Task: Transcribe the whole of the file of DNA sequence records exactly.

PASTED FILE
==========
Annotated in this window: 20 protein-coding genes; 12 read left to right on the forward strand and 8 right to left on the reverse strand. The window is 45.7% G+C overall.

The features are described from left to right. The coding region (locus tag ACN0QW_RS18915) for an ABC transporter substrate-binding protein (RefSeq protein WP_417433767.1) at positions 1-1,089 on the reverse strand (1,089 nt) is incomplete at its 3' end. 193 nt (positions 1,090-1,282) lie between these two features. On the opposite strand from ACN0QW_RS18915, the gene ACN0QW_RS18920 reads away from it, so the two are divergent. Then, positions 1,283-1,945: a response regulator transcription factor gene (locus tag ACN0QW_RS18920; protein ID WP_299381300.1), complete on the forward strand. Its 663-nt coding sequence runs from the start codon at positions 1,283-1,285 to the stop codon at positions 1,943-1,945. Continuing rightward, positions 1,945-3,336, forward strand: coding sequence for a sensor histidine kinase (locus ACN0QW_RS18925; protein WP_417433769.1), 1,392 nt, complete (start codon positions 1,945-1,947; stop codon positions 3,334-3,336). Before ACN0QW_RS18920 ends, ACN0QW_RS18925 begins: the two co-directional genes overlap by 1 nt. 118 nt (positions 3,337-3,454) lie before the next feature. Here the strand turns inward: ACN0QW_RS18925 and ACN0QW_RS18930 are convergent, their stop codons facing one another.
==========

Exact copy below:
Annotated in this window: 20 protein-coding genes; 12 read left to right on the forward strand and 8 right to left on the reverse strand. The window is 45.7% G+C overall.

The features are described from left to right. The coding region (locus tag ACN0QW_RS18915) for an ABC transporter substrate-binding protein (RefSeq protein WP_417433767.1) at positions 1-1,089 on the reverse strand (1,089 nt) is incomplete at its 3' end. 193 nt (positions 1,090-1,282) lie between these two features. On the opposite strand from ACN0QW_RS18915, the gene ACN0QW_RS18920 reads away from it, so the two are divergent. Then, positions 1,283-1,945: a response regulator transcription factor gene (locus tag ACN0QW_RS18920; protein ID WP_299381300.1), complete on the forward strand. Its 663-nt coding sequence runs from the start codon at positions 1,283-1,285 to the stop codon at positions 1,943-1,945. Continuing rightward, positions 1,945-3,336, forward strand: coding sequence for a sensor histidine kinase (locus ACN0QW_RS18925; protein WP_417433769.1), 1,392 nt, complete (start codon positions 1,945-1,947; stop codon positions 3,334-3,336). Before ACN0QW_RS18920 ends, ACN0QW_RS18925 begins: the two co-directional genes overlap by 1 nt. 118 nt (positions 3,337-3,454) lie before the next feature. Here the strand turns inward: ACN0QW_RS18925 and ACN0QW_RS18930 are convergent, their stop codons facing one another.